Back in the 1970s, when a committee of church musicians and clergy worked on the revised hymnal that would become the blue 1982 hymnal that now sits in your pew rack, one of the most controversial decisions that they struggled with was whether or not to retain the hymn that is so very clearly identified with the feast we celebrate today, All Saints’ Day. Hymn 293. “I Sing a Song of the Saints of God.” It’s famous for lyrics like "And one was a doctor and one was a queen and one was a shepherdess on the green. They were all of them saints of God and I mean, God helping, to be one too.“
You listen to it and think, “My gosh, that thing is an anachronism. Sappy tune, lyrics that refer to queens and shepherdesses, teatime, a children’s Sunday School feel.” Not exactly “A Mighty Fortress Is Our God,” and yet when the hymnal committee went down the path of eliminating “I Sing a Song of the Saints of God” for the 1982 version of our hymnal – the stated reason was lack of theological profundity - you would have thought they were proposing slaughtering kittens in the town square.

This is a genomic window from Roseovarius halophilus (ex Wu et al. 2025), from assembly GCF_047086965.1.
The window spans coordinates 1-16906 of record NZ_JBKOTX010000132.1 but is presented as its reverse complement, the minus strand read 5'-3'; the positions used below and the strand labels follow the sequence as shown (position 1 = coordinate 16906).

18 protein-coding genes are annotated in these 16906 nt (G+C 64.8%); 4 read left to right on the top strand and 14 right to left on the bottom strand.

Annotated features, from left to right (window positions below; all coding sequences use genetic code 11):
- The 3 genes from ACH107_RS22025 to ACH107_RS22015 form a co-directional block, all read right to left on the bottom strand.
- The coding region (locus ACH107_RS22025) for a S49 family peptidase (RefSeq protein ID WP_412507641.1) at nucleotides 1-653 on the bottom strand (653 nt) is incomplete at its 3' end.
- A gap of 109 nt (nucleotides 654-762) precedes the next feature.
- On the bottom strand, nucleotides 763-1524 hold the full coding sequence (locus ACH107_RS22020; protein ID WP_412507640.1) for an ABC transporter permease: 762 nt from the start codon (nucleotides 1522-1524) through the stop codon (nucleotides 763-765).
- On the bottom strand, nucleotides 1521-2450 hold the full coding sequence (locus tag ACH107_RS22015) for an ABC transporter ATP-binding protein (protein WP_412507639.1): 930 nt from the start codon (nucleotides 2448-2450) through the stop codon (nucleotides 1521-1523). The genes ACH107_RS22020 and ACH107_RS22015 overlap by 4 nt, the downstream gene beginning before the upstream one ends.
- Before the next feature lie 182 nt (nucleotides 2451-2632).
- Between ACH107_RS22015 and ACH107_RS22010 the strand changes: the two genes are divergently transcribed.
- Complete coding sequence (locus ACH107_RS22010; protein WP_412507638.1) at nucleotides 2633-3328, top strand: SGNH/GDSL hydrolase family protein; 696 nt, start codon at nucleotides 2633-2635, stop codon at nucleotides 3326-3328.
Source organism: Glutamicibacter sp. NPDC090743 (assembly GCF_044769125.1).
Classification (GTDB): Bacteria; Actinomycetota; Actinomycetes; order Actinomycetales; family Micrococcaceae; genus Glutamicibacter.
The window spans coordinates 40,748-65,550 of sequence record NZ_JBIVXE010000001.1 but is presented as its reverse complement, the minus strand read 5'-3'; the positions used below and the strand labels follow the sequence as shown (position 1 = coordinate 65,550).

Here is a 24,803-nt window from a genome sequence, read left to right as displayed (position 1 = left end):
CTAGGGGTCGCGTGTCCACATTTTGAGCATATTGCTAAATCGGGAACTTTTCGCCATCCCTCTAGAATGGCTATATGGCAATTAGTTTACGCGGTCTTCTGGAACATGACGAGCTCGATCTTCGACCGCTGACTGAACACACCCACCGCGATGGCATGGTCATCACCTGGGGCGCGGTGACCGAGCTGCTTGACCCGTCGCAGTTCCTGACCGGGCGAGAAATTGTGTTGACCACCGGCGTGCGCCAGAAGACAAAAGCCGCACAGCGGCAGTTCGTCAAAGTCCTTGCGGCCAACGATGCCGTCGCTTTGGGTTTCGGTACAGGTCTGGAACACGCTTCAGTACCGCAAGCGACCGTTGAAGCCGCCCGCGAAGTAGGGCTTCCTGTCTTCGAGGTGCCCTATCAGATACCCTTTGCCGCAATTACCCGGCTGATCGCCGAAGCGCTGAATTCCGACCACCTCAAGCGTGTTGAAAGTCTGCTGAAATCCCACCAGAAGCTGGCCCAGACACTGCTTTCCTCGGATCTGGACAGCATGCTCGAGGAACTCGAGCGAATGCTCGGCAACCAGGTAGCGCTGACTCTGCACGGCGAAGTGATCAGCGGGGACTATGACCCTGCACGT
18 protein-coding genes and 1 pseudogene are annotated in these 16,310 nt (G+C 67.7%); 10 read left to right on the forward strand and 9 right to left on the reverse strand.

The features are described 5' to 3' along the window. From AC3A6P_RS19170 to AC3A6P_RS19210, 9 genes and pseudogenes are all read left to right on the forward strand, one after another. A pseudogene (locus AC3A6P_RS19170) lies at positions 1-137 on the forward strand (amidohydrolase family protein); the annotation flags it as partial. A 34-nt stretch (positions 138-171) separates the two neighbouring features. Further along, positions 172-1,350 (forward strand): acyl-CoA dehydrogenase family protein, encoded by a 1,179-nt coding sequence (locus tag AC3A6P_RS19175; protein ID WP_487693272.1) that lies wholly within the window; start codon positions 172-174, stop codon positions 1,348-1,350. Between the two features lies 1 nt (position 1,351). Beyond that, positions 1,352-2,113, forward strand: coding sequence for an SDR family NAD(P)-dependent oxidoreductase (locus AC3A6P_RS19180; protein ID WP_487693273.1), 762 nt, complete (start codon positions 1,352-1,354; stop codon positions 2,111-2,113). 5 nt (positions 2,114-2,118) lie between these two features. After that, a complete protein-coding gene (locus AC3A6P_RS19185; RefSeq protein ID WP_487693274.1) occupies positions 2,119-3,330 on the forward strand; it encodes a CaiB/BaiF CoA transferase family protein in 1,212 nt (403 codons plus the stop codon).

Fierce proponents of the hymn wrote impassioned letters in support of Lesbia Scott’s simple ditty, first published as – you guessed it – a Sunday School hymn for children in 1929. They loved it.
And Anglicans around the world still love it. In 2003, the website www.anglicansonline.org surveyed its readers to submit their very favorite hymn. They could only submit one. Some were no surprise – Amazing Grace, St. Patrick’s Breastplate, Lord of All Hopefulness – but there, listed as Number 14, was “I Sing a Song of the Saints of God.”